10. TeDo

    TeDo Guest

    Lovelyboy, I am going to share my personal experience. I have always been the dutiful child. Like you, my mother and I talked on the phone pretty much every day (she lives in the same town). We were almost friends. BUT, my mother had this very nasty habit of telling me her every opinion, especially about how I was raising MY children. I spoiled one and was hard on the other. difficult child 1 was the way he was because I never disciplined him (my children had told her otherwise but she never SAW it so it didn't happen). There were many times she'd try to discipline HER way with me sitting right there. When I told her about his diagnosis, she wanted proof fromt he psychiatrist. Heck, she insisted she was going to the psychiatrist WITH us. She didn't believe me and continued to tell me that even disabled kids get disciplined and that's all difficult child 1 needed. I finally told her that I will not discuss difficult child 1 with her and that her opinions are not wanted. She pushed her opinion again and I cut off ALL contact with her. She needed to learn the hard way that this boundary was not negotiable. A couple months later difficult child 1 ended up in the psychiatric hospital and my mother had NO clue because I wasn't talking to her. She had to hear it from my sister. THAT'S when she realized SHE needed to change. Now, she bites her tongue when we talk or are together. We don't talk as much but when we are together, she is kind to my children. For my sons' sakes, I had to put that boundary in place. YOUR job is to protect your children, even if it means from their grandparents. YOU need to put YOUR children first. When difficult child 1 asked, "Are we ever going to be good enough for Grandma?" is when I decided her negativity was starting to affect him and I didn't want that for him. He deserved better. Now, he has better!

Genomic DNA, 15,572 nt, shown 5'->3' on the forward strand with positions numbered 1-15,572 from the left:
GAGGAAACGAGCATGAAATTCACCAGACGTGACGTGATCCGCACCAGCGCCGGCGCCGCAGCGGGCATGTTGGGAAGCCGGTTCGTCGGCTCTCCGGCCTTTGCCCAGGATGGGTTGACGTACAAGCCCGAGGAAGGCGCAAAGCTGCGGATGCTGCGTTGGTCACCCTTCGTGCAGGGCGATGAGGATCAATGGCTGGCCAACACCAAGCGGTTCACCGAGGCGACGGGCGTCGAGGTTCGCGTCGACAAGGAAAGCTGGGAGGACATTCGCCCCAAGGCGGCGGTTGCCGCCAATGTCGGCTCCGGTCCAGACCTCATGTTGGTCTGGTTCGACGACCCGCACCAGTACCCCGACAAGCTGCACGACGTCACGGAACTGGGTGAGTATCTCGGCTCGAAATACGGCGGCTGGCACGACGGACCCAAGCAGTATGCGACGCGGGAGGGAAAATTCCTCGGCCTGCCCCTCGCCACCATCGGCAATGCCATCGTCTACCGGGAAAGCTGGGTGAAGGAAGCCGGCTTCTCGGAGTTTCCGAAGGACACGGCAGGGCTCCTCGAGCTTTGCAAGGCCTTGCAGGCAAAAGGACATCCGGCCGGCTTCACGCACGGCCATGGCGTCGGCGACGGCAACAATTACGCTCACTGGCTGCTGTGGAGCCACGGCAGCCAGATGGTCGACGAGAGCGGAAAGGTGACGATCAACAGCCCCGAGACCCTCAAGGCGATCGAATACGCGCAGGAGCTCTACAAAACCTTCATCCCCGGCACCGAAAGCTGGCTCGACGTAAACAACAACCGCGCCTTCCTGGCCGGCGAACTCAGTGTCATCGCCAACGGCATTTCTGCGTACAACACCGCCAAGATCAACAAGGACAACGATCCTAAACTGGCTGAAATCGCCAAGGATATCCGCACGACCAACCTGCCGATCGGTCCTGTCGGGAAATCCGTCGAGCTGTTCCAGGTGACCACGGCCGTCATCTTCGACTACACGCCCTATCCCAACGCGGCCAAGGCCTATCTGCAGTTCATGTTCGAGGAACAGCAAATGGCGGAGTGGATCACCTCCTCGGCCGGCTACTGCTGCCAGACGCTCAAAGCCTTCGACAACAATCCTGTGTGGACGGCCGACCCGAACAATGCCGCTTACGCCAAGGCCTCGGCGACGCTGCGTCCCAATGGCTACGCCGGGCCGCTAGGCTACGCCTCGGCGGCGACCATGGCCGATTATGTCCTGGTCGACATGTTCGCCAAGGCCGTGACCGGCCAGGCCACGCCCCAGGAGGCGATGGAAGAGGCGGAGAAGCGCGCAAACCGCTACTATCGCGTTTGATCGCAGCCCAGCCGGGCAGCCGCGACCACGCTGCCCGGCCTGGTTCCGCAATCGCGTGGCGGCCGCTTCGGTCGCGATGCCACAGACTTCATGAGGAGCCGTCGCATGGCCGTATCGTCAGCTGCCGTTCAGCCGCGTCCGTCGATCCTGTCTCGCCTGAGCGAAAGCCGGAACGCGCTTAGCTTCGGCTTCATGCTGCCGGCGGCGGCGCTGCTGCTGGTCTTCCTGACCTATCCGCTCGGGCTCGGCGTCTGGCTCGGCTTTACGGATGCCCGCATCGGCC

11. Ktllc

    Ktllc New Member

    I feel for you! And, as most of us here, I can relate. I am quite close to my parents despite the Atlantic ocean between us. I talk to them through Skype on a regular basis and we see them 2 or 3 times a year (extented stay). For some out reason, I sometimes have that "verbal diahrea" and share TOO much. I don't know why, I can't help it. I want my parents to have my back and know what we are going through. Then I get annoyed when they don't get it or argue with me about V's issues.
    Now, I try to filter more and, several times, I had to be very clear: I am telling you to keep you informed but it is not up for debate. If I tell them certain situations are to be handled a certain way, tha's the way it WILL happen. It is not a request, it is a demand. A little harsh to say to your own parents... but it is for the greater good. I even had to tell my mother that I heard her opinion (at the time she was telling me I was the problem) but now she needs to keep quiet and I was the one to make decisions about my son and she had no more to say even if she does not agree. I even added that I would protect V against her at ANY cost.
    I have also diminished the frequency of our conversations. And I try to watch myself: try to have other topics of conversation and not always talk about V's issues.
    It is hard for me, as V's issues are so central to our life. But it is not healthy for anyone. And bottom line: my parents will NEVER fully understand. Not because they don't want to (although there were times they were most certainly in denial), but because it is not part of their everyday lives. And I think it is something important to acknowledge: grand-parents are not walking in our shoes, they cannot really get it even when/if they want to.